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Here's the Real Danger from Deutsche Bank

In 2008, just before Lehman Brothers' balance sheet collapsed and a furious employee punched CEO Dick Fuld square in the face, then-New York Fed President Timothy Geithner had a big idea…

Take the big, failing U.S. banks, and sell them for pennies on the dollar to the larger, somewhat healthier banks.

Make these institutions larger, and they could absorb all the toxic balance sheets – and save the global financial system from calamity.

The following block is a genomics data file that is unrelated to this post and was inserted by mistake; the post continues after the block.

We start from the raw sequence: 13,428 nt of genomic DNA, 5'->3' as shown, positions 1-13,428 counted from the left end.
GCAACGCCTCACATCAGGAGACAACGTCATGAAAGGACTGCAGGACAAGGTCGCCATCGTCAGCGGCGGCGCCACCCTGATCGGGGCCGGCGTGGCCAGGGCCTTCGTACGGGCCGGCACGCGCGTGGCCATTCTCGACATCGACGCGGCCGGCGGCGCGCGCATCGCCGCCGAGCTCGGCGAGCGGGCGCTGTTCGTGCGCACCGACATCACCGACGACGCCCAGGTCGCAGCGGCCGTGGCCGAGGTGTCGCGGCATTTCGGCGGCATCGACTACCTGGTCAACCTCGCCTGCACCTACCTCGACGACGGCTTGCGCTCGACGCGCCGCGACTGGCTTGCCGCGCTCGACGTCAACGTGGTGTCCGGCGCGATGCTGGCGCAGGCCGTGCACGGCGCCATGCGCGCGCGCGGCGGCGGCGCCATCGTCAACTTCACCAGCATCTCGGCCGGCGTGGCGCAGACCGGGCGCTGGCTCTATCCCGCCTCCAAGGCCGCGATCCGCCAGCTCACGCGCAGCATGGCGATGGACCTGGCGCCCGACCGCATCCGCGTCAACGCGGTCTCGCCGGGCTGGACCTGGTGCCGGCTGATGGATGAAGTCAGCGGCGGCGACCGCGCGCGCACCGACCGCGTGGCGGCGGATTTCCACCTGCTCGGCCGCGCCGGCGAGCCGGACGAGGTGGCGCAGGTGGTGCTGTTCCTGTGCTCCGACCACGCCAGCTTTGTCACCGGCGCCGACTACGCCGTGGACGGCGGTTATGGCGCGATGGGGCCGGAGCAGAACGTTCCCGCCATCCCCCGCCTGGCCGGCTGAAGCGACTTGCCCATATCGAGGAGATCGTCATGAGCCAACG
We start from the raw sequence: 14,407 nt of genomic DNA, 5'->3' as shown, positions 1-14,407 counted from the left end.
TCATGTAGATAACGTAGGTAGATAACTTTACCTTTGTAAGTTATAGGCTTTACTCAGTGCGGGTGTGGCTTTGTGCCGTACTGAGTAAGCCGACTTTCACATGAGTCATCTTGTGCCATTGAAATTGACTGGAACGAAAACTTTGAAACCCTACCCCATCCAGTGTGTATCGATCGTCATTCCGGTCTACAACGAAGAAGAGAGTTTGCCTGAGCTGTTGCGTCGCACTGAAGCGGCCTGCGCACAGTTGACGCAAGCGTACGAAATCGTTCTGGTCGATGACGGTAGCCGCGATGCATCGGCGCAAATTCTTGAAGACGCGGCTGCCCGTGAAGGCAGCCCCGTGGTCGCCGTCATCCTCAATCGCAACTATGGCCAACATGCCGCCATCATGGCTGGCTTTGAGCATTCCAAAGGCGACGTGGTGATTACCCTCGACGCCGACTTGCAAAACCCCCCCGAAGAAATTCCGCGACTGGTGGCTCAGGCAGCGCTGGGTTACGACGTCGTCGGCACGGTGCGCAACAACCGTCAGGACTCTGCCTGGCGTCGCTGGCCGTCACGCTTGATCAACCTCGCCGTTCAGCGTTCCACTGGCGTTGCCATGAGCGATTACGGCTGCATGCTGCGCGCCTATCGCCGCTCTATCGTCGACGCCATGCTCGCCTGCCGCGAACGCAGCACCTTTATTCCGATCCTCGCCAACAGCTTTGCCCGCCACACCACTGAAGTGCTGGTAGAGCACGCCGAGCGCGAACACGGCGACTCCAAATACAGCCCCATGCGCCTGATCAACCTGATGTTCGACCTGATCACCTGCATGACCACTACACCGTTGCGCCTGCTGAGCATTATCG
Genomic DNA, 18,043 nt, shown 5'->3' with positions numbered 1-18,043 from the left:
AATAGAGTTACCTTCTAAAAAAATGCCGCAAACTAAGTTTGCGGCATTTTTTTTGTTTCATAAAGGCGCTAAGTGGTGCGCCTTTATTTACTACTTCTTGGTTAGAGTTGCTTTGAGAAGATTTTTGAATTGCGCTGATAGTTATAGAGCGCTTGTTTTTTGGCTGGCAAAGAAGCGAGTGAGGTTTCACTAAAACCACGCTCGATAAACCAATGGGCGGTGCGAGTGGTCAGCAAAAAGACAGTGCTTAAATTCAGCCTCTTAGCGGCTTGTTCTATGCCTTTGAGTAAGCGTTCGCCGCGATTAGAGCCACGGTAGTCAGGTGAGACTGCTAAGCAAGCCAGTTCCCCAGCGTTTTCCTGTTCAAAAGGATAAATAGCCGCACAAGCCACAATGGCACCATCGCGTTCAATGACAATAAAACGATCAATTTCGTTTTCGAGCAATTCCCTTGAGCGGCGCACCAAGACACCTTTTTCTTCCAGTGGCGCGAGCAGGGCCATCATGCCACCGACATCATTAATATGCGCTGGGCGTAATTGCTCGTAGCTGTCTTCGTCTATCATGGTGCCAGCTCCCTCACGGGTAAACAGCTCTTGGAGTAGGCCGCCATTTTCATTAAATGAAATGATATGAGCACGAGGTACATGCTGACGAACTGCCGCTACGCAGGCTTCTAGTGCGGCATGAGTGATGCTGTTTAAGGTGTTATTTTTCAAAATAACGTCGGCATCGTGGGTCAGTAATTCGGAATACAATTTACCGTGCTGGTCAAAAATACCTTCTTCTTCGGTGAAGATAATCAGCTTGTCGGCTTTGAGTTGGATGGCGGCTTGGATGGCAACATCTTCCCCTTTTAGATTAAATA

That was the theory, at any rate. We all know how it worked out in the end: Counter-party risk froze the global credit markets and sent the financial system into a tailspin.

Congress failed to grasp what would happen to a financial system that lacked sufficient liquidity to function – like a brain running low on oxygen – before it passed the $787 billion stimulus of 2009. Two more rounds of quantitative easing, courtesy of an "independent" Fed, would follow.

Of course, the "real" costs are virtually incalculable – incalculable costs that are still, a decade later, being borne by the middle class and working people of this country.

That's nothing I'd care to live through again, and yet here we are: staring down the barrel of a disaster brewing in Europe that could jump the Atlantic in minutes...